Emma O’Donnell becomes Bermuda’s latest Rhodes Scholar
An ecology student who completed an ambitious thesis with flying colours has been named Bermuda’s latest Rhodes Scholar.
Emma O’Donnell, 22, a Princeton University graduate, was given the two-year scholarship to study environmental sustainability at Oxford University.
Ms O’Donnell said that she found out during a video call around midnight while she was working in London.
She said: “My sister happened to be visiting me during her college break and we were headed off to bed when I got the call.”
Ms O’Donnell added: My first reaction was shock and a little confusion. I couldn’t believe it.
“I was glad my sister was there to share the news in person.
“I also called my parents to tell them and they were so excited and proud.”
Ms O’Donnell, who works as a reinsurance climate change strategy trainee with Aon, did her thesis on recording fish species that lived in coral reefs around Bermuda by testing the waters for their DNA.
She explained that most censuses involved video surveys where a camera with bait was submerged and various species of fish were noted.
But Ms O’Donnell added that this process was very time-consuming and did not always result in accurate data.
She said that, while DNA testing was faster and more accurate, it was a complicated method that undergraduate students such as herself did not learn.
Ms O’Donnell added: “That’s why it was so challenging for me as an undergrad student — I kind of had to learn how to do this entirely new form of analysis.”
Ms O’Donnell said that, despite the challenge, she felt confident in her ability to carry out her research because of her previous work experience.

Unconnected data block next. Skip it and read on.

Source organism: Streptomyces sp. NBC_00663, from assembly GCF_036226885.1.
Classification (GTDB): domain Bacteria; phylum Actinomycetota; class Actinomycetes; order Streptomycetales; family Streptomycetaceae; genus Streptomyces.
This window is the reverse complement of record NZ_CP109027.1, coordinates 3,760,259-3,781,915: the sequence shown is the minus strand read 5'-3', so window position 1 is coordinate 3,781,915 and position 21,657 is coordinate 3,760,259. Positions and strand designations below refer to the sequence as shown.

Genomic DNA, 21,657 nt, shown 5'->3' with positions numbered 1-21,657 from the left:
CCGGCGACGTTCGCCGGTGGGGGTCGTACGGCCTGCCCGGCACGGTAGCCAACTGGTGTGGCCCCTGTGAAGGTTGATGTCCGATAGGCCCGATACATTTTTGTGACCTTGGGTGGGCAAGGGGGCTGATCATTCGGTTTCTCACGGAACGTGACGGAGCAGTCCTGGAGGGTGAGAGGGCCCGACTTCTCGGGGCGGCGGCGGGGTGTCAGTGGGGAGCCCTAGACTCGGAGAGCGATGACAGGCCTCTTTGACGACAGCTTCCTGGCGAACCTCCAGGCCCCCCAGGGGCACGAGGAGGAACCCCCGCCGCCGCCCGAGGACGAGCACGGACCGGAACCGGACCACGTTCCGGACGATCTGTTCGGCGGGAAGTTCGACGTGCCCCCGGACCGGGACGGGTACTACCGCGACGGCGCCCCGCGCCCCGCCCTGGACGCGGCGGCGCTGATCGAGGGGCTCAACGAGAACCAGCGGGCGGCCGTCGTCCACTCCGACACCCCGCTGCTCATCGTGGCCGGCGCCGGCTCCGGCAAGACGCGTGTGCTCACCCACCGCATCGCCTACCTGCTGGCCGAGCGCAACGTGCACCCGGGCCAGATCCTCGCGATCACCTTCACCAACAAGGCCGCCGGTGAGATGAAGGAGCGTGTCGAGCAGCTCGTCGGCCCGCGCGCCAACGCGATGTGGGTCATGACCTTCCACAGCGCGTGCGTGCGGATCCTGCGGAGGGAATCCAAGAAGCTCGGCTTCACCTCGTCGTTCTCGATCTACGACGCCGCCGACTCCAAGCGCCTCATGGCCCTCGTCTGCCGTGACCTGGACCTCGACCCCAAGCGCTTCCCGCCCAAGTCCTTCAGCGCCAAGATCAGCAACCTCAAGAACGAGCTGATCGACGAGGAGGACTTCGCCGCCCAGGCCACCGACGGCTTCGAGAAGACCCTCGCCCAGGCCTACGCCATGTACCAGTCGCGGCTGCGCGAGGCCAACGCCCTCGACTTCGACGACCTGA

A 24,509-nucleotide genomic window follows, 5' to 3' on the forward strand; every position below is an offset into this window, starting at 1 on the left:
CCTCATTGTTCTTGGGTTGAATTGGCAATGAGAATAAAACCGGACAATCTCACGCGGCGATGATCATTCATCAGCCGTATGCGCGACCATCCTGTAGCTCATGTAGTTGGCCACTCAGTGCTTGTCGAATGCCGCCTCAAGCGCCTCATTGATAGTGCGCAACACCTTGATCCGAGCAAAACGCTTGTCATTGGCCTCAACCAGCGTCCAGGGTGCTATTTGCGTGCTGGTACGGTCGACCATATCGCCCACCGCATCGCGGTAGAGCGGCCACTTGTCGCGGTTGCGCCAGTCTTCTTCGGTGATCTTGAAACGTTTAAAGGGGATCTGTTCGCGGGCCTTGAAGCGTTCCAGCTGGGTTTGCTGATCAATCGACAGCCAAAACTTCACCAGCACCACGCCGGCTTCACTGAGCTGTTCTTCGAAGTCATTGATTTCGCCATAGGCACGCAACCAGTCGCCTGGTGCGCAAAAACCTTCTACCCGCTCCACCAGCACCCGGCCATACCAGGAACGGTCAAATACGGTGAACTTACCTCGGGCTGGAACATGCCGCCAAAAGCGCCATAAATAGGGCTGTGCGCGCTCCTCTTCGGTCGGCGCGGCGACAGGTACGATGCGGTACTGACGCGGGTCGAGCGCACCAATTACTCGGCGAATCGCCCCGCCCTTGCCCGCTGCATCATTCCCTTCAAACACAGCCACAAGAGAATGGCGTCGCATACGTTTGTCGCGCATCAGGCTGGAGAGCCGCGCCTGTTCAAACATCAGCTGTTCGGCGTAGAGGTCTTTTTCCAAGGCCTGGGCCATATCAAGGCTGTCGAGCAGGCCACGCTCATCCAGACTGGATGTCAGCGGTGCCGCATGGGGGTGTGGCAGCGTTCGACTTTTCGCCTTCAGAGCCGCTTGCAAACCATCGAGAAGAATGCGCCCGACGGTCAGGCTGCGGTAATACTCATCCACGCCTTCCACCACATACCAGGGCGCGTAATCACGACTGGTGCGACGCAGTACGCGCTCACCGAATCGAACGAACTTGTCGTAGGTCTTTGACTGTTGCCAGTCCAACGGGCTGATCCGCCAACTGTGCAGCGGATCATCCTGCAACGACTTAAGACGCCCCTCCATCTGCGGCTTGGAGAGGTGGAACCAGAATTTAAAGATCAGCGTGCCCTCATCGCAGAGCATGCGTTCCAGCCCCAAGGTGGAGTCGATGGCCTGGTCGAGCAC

She explained that she had worked at the Bermuda Institute of Ocean Sciences since she was in high school and was familiar with analysing and filtering water samples.
Ms O’Donnell admitted that the pandemic had delayed the movement of her research from Bermuda to her school in New Jersey.
She added: “It made things a lot trickier to have to do everything remotely.
“You couldn’t just walk into a room and have a conversation with someone and say, ‘Okay, can we work through this?’
“I also couldn’t fly back and forth to Bermuda, so it made things very challenging.
“It was just a big learning curve about the need to be flexible, how to control the things that can be controlled to the best of your abilities and how to work around the things that are not so that you have the best outcome possible.”
Ms O’Donnell said that she felt “very comfortable and confident” when she presented her thesis.
She added that she was “ecstatic“ when she learnt that she had won both the Rhodes scholarship and Princeton’s Department of Ecology and Evolutionary Biology’s prize for the best thesis in ecology.
Ms O’Donnell said that she hoped to work in sustainability within corporate sectors.